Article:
Periodontal Disease and Osteoporosis

Periodontal disease is characterized by a progressive loss of supportive gingival tissue in the gums and jawbone and it is the number one cause of tooth loss in adults. Osteoporosis, on the other hand, is a common metabolic bone disease which frequently occurs in postmenopausal women. It is characterized by fragile bones, low bone mass, and a decrease in bone mineral density.

Lately, a lot of studies have explored and identified a connection between these two conditions. These studies go back to 1995, when a study conducted at the University of New York at Buffalo discovered that post-menopausal women who suffered from osteoporosis were 86% more likely to also develop gum disease.

Understanding the Connection

Although studies are ongoing, we do know some things about the relationship between osteoporosis and periodontal disease.

  • Low mineral bone density – This is one of the major causes of osteoporosis, and it is tied to dental health because the inflammation from periodontal disease makes weakened bones more prone to break down. This is why we see periodontitis act more aggressively in patients with osteoporosis.
  • Estrogen deficiency – Estrogen deficiency accompanies menopause and speeds up the progression of oral bone loss. This can then accelerate the loss of the fibers and tissues which keep the teeth stable.

How We Diagnosis and Treat the Problem

The sooner we detect osteoporosis and periodontal disease the sooner we can provide the necessary treatments and reduce the risk. Once we’ve diagnosed the situation, we can work with your doctor to ensure that both diseases are effectively controlled.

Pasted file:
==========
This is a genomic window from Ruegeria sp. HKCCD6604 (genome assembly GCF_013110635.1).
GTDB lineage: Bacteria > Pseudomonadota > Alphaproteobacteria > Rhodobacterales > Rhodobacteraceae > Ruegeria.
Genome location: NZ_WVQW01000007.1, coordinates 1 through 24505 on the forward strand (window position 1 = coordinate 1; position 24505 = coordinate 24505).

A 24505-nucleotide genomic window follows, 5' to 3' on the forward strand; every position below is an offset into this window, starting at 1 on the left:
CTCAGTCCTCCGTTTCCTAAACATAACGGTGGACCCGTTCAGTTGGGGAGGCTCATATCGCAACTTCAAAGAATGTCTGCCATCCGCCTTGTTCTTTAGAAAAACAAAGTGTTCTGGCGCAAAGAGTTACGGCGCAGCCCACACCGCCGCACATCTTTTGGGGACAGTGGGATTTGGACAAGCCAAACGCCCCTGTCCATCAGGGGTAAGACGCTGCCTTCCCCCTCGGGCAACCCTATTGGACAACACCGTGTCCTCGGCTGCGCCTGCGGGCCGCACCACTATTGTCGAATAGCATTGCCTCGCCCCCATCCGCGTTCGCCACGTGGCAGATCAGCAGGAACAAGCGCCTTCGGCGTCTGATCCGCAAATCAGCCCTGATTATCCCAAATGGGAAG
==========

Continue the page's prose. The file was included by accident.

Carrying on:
These methods are commonly used to diagnose and treat the diseases:

  • Estrogen supplements – Estrogen supplements for post-menopausal women can lower the rate of tissue loss and minimize gingival inflammation, which can help protect you from periodontal disease.
  • Routine dental X-rays – We can use our X-ray tools to screen for bone loss in the upper and lower jaw. We can then help prevent or treat any existing periodontal disease. It is believed that minimizing periodontal disease will help treat osteoporosis.
  • Assessment of risk factors – We will closely monitor our patients and determine risk factors by assessing family history, medical history, X-ray results, current medications and modifiable risk factors. Tobacco use, obesity, poor diet and estrogen deficiency are all factors and can all be managed with a combination of education, support and prescription medications.

Contact us today if you have any questions or concerns about osteoporosis and your dental health. We’ll be glad to speak with you about it.

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